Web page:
As part of his keynote speech for Voice of Change on October 3, author Chris Benjamin will share several stories about eco-innovators from his nonfiction book of the same name.
In Eco-Innovators: Sustainability in Atlantic Canada, Chris tells the stories of hard-working Canadians who make “a positive contribution to sustainable living in a new way.” Here, Chris shares his inspiration for the book and for encouraging sustainability.
How did you become interested in sustainability?
CB: This is a question I asked all the people in Eco-Innovators and it’s always hard to know for sure. But one of my earliest memories—a wonderful one—is crushing cans with my feet in the basement with my mom. If I was anything like my four-year-old son, I probably asked why we did it and I’m sure my mother explained that it was so the cans could be broken down and used for other things, to save space and energy. My mother has always had an environmental conscience by virtue of being frugal—the two go hand-in-hand—and my dad is a painter of landscapes, so his appreciation for nature was always really obvious.
In university, I was in business school learning how to grow corporations and report their earnings. Someone asked why we assume that corporations must always grow. “Isn’t there a point where we think it’s big enough and just focus on maintaining success?”
I don’t think it was meant as an environmental question, but to me it was. Incessant growth started to seem like a cancer. I wrote regularly for the student newspapers, and my friends in business teased me for being “anti-corporate.” I took offense because I wasn’t sure I was anti-corporate. But there were a lot of problems in the world that I was sorting through in my head and I was overwhelmed by it. Environmental destruction was just one of them. Writing helped.
What is an “eco-innovator”?
CB: It’s someone who makes a positive contribution to sustainable living in a new way. They tend to have strong environmental values (although some are more accidentally green). But the way they put these values into action varies a great deal. Some are fishers or farmers; others are academics, artists, activists, government officials, business people.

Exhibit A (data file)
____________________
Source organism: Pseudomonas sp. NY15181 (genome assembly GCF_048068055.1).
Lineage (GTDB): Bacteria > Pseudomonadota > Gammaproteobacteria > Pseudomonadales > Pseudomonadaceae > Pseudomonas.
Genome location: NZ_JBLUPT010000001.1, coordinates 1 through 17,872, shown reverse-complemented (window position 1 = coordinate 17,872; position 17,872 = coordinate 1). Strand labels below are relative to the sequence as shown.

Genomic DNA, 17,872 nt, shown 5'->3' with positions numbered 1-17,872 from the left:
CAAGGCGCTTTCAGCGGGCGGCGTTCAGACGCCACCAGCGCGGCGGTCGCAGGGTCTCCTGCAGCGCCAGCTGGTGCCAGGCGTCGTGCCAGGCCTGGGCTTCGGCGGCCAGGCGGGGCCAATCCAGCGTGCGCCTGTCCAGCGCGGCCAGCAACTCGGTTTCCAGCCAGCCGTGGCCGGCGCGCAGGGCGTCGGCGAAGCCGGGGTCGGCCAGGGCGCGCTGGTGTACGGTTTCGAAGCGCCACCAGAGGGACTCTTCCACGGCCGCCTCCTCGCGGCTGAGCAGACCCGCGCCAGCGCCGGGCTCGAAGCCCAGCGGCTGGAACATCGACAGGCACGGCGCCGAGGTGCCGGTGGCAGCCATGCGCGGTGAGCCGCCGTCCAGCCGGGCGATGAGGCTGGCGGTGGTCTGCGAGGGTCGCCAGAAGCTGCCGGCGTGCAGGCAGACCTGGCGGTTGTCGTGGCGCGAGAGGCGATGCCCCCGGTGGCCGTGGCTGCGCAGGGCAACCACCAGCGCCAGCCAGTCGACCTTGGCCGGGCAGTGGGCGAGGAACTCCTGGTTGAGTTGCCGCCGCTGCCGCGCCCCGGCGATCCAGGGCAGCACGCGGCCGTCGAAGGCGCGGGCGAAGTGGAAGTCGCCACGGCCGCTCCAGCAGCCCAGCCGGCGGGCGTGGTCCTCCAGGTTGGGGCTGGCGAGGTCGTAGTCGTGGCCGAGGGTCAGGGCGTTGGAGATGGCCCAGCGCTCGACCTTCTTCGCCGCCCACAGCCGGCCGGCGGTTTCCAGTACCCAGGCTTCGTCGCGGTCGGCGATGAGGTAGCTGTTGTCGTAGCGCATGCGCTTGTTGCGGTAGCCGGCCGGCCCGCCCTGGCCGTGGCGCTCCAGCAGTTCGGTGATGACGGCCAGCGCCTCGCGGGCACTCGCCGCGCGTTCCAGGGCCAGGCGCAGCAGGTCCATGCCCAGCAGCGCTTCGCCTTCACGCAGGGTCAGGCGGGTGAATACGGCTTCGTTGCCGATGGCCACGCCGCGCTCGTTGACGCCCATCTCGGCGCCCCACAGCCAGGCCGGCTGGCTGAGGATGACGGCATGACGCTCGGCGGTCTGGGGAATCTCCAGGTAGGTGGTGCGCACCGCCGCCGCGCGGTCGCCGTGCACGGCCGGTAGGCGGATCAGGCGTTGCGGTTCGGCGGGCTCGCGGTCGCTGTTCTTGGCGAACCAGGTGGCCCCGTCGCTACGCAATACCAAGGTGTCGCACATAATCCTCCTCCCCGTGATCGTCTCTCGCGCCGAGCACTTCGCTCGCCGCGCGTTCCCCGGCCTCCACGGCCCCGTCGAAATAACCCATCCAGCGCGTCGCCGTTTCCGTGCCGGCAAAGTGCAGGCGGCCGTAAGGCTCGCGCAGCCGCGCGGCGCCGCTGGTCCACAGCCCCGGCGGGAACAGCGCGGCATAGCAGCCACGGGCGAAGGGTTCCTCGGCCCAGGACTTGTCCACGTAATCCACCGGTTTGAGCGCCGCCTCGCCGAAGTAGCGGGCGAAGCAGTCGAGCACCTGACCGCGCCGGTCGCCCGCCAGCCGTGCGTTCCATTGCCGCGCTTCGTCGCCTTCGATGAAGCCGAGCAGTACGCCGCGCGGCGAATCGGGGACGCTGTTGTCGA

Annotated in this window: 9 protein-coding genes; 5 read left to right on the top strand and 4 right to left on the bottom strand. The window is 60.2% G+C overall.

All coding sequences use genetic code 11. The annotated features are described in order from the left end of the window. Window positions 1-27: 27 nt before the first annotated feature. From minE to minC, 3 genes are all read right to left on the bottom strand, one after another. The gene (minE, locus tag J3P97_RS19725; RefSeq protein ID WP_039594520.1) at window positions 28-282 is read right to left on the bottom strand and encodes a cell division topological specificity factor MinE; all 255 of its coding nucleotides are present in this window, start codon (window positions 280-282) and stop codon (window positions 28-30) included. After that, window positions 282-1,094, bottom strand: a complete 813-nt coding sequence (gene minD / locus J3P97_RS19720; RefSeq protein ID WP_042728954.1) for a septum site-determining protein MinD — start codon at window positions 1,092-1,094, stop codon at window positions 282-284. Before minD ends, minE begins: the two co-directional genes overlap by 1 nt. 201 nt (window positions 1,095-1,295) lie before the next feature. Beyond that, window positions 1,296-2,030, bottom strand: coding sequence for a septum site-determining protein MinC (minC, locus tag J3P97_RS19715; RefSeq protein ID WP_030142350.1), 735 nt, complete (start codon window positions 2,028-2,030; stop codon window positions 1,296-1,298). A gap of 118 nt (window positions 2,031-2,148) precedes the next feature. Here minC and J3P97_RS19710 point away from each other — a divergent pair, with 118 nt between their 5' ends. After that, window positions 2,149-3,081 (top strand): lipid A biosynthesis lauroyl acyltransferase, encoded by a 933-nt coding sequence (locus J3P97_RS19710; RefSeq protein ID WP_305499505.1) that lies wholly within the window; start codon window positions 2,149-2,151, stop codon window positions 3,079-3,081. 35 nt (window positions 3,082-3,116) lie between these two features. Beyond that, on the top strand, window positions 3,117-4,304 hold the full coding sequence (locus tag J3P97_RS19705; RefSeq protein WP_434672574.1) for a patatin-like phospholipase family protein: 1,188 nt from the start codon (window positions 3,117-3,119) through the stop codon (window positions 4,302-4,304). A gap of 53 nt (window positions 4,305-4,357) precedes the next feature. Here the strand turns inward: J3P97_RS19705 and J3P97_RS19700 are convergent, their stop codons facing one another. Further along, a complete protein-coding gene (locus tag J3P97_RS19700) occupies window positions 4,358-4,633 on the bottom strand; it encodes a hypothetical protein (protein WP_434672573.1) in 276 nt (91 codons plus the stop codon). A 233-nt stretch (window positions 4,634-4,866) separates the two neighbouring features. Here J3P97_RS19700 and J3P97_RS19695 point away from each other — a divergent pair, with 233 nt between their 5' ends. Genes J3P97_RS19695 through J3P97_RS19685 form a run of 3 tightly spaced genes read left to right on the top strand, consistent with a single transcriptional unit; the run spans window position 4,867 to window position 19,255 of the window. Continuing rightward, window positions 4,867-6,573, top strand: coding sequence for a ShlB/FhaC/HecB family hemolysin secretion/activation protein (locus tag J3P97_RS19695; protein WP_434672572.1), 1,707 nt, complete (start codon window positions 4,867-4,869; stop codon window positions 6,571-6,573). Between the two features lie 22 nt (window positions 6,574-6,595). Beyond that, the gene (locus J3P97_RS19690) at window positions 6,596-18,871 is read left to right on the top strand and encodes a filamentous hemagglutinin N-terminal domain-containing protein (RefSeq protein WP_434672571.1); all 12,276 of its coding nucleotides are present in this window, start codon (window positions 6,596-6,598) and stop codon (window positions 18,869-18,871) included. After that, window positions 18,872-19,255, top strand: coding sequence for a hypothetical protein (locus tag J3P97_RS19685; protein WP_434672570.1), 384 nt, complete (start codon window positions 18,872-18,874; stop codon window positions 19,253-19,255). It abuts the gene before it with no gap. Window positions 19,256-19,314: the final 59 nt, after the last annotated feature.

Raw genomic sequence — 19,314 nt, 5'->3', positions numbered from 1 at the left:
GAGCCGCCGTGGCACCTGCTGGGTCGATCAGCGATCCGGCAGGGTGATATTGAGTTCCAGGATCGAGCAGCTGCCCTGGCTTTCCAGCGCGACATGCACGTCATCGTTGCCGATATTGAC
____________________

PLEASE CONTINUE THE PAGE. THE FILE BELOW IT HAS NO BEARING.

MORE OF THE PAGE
They share an ability to look at systems and see what is broken, as well as potential solutions. They are passionate and committed. They are thinkers but they are also called to action by their beliefs. They tend to be risk takers, but not in every case. They are in many ways like anyone else. But their environmental values have set them apart from others in their fields.
Can you share with us one of your favourite eco-innovators?
CB: One who I think I haven’t spoken of enough is Linda Panozzo. She has long been an environmental activist and a very holistic thinker.
In 2004, Linda co-authored a report on working time. She dissected the destructive cycle of working too hard for security, engaging in excessive consumption with the additional income and at the same time feeling trapped by the money. To quit the job would be to lose the security. As a result, many in our society are overworked and at the same time, many others find themselves chronically underemployed and impoverished.
Linda was tremendously moved by her findings because she could see it in her own life. She eventually scaled back her working hours significantly, in part because she wanted to adopt a daughter. She now works as a freelance environmental writer and has done well enough to make a modest but sufficient income, and has more time for family and travel. Her report on working life still stands as a clarion call for us to get our priorities straightened out.
You’ve been all over the world. What is one of the most inspiring places you’ve visited (in terms of sustainability efforts)?
CB: Mongolia, where politicians must pander to nomadic herders if they want to win the next election. It’s a fascinating country and perhaps a glimpse of our own more pastoral past. Herders, who comprise half the population, live truly sustainable lives over the vast landscape. They practice classic rotational land use techniques, moving by the season. They own only what they can carry four times a year. Their animals are everything—food, shelter, income, companionship.
But it is also a country in transition. All children must go to school now. For herders, that means they must send their children away during the school year. They lose their labour and love for several months a year.
The government wants to “develop,” to grow economically. That usually means resource use, especially mining, and that has a significant environmental impact. The government also wants to change the traditional commons land and make it all privately owned, which threatens the very nomadic herding lifestyle that has always made Mongolia what it is.
What would you like our students to take away from your keynote address?
CB: Inspiration and an understanding of how rocky the road to making change is, but that it’s a road we have to take, and one that is more rewarding than any other path.
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